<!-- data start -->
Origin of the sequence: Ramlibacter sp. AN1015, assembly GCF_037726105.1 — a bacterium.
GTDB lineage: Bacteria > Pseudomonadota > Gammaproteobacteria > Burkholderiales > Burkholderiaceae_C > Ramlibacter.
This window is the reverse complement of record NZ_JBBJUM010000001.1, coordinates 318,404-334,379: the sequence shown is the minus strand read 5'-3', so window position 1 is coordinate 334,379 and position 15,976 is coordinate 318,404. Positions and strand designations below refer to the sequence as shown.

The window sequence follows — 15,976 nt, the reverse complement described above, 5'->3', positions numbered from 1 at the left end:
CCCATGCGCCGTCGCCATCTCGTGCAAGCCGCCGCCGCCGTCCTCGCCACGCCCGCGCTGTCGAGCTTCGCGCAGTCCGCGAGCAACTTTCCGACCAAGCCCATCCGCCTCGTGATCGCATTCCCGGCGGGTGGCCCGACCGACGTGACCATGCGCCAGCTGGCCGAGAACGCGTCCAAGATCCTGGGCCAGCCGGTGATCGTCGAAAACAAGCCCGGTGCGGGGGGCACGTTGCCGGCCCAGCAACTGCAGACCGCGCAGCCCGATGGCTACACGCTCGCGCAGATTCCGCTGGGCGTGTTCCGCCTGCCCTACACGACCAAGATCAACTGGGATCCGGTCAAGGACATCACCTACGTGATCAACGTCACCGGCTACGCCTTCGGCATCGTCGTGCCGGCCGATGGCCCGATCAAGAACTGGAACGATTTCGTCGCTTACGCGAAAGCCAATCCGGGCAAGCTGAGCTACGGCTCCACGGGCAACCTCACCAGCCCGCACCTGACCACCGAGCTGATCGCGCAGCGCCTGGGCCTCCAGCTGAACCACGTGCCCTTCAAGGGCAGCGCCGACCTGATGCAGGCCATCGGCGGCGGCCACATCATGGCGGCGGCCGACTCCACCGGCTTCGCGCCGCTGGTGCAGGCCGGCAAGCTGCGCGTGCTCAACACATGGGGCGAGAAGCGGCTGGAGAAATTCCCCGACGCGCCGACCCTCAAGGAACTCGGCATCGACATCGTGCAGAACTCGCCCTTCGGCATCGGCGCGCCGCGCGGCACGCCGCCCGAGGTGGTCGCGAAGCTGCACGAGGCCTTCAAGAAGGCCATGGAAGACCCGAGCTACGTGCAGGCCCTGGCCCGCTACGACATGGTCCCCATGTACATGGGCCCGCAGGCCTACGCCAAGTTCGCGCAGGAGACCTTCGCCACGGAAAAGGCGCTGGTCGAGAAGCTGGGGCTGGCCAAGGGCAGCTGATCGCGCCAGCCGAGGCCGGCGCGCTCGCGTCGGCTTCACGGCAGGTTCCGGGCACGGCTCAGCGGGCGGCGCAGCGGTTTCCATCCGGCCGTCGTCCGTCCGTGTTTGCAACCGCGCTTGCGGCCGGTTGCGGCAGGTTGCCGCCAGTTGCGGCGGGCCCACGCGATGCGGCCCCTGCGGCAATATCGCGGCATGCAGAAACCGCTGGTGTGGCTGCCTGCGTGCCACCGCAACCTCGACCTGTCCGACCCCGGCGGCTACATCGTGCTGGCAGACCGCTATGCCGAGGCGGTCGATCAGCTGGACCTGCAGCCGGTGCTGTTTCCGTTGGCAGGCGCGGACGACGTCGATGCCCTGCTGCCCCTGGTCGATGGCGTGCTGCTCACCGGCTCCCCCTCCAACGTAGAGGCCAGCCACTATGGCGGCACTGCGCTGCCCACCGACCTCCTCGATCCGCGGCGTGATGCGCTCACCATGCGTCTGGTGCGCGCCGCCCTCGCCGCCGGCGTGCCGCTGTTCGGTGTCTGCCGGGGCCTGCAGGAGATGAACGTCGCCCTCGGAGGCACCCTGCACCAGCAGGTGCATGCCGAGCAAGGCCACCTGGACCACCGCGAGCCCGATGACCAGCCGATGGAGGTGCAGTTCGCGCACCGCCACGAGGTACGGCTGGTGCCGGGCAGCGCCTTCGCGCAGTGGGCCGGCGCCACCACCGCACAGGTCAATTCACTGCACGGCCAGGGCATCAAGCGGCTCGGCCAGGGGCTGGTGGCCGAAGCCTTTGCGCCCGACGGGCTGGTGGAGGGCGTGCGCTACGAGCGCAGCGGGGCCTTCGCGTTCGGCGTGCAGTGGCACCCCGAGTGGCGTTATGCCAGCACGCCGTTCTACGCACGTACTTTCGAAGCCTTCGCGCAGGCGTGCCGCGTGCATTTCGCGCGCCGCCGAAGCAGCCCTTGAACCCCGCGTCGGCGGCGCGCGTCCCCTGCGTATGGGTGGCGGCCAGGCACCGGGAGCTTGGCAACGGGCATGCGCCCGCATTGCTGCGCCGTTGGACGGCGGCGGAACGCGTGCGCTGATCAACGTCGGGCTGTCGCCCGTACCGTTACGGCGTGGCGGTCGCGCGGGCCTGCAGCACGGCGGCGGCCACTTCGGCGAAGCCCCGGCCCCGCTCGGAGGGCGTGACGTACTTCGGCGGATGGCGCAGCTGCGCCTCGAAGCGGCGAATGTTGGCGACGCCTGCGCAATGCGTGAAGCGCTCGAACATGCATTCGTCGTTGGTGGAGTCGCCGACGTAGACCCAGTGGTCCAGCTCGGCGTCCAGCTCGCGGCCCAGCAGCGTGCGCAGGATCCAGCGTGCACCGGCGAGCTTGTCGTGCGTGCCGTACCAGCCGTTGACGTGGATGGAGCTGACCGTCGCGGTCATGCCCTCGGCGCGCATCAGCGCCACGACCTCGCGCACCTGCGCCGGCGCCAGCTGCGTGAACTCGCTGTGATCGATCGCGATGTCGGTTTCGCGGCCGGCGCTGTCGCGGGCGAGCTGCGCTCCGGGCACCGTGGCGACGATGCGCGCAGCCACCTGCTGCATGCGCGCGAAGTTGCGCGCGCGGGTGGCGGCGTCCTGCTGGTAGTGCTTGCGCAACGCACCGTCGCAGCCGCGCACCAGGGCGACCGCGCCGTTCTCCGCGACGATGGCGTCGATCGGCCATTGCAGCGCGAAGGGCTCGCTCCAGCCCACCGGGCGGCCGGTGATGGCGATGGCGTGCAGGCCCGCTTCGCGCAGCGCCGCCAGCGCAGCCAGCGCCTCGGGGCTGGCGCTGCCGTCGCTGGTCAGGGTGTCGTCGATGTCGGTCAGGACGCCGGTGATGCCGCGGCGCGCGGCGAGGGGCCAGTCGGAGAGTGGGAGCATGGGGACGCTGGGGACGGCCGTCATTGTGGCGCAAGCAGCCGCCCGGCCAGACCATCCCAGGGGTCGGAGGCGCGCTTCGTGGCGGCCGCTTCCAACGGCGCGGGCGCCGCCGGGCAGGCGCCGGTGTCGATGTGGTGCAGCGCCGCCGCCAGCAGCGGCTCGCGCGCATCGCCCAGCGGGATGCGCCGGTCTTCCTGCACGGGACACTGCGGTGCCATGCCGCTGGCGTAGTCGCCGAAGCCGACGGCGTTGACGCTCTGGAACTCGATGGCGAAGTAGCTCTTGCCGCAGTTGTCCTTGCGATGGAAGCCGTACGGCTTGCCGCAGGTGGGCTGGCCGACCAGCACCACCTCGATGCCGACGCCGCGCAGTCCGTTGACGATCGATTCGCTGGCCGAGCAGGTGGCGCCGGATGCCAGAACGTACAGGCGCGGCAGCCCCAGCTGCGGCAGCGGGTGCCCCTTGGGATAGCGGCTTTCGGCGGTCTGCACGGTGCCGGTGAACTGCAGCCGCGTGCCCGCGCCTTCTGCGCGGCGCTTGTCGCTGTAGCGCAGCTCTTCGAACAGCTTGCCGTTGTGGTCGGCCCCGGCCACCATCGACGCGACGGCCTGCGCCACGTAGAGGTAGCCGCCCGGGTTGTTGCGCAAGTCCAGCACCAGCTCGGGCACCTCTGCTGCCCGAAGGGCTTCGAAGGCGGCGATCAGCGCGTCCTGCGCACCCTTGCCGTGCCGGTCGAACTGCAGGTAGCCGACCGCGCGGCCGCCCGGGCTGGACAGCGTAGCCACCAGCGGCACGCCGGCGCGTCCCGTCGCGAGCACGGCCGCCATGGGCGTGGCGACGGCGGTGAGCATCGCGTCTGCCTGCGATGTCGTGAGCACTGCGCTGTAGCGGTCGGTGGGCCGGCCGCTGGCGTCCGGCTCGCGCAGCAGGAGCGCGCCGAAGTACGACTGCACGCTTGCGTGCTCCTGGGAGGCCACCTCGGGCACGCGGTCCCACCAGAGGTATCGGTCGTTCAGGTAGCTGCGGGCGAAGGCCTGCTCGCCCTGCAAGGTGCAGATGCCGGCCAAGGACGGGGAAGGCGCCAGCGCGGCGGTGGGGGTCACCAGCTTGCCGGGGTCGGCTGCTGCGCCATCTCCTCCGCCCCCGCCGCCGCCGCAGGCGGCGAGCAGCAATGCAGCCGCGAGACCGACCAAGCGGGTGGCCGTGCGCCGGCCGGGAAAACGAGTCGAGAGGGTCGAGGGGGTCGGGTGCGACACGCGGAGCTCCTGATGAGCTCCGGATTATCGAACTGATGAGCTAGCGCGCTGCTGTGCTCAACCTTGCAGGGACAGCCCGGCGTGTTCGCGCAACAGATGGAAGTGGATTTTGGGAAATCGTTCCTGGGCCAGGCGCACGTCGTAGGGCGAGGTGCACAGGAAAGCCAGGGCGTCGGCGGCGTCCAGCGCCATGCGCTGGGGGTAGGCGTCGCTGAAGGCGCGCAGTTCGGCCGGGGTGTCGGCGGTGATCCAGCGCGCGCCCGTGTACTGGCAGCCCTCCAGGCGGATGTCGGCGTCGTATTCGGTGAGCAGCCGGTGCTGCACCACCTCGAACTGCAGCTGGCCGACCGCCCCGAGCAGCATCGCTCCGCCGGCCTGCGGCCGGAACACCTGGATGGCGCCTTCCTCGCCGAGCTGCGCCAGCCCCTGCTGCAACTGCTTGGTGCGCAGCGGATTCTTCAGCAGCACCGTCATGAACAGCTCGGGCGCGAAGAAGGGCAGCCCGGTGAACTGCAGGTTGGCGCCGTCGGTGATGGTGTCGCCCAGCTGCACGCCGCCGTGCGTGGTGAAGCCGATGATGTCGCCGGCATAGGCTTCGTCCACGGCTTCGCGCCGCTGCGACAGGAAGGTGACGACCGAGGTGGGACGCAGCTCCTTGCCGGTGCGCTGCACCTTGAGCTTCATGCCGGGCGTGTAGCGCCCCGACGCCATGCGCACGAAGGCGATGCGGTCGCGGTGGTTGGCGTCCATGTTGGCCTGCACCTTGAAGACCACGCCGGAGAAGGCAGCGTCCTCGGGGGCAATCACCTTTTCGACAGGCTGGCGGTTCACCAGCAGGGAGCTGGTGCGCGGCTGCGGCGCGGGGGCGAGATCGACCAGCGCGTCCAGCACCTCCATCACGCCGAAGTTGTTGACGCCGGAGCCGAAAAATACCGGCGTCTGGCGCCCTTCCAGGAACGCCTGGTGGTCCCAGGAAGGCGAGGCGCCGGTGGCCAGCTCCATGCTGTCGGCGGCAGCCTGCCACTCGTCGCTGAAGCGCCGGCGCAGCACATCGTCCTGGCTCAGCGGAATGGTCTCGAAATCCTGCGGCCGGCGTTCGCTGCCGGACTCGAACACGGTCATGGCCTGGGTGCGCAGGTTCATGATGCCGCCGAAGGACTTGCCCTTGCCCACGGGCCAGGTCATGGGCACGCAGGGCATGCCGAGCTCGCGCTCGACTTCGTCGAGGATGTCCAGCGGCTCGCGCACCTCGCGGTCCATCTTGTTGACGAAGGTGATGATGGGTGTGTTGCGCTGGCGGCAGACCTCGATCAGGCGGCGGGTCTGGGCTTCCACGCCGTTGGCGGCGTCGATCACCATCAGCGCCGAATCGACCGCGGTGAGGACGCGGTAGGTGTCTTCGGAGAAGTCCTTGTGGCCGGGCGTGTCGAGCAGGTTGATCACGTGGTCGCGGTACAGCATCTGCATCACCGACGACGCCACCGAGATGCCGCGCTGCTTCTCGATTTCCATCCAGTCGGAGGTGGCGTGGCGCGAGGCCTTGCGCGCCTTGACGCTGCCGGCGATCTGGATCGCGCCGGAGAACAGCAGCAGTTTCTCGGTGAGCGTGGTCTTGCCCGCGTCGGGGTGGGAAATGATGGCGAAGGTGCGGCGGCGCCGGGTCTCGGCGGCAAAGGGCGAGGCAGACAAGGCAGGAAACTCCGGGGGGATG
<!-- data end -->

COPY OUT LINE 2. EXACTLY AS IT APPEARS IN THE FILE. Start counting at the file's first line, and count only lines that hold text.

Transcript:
GTDB lineage: Bacteria > Pseudomonadota > Gammaproteobacteria > Burkholderiales > Burkholderiaceae_C > Ramlibacter.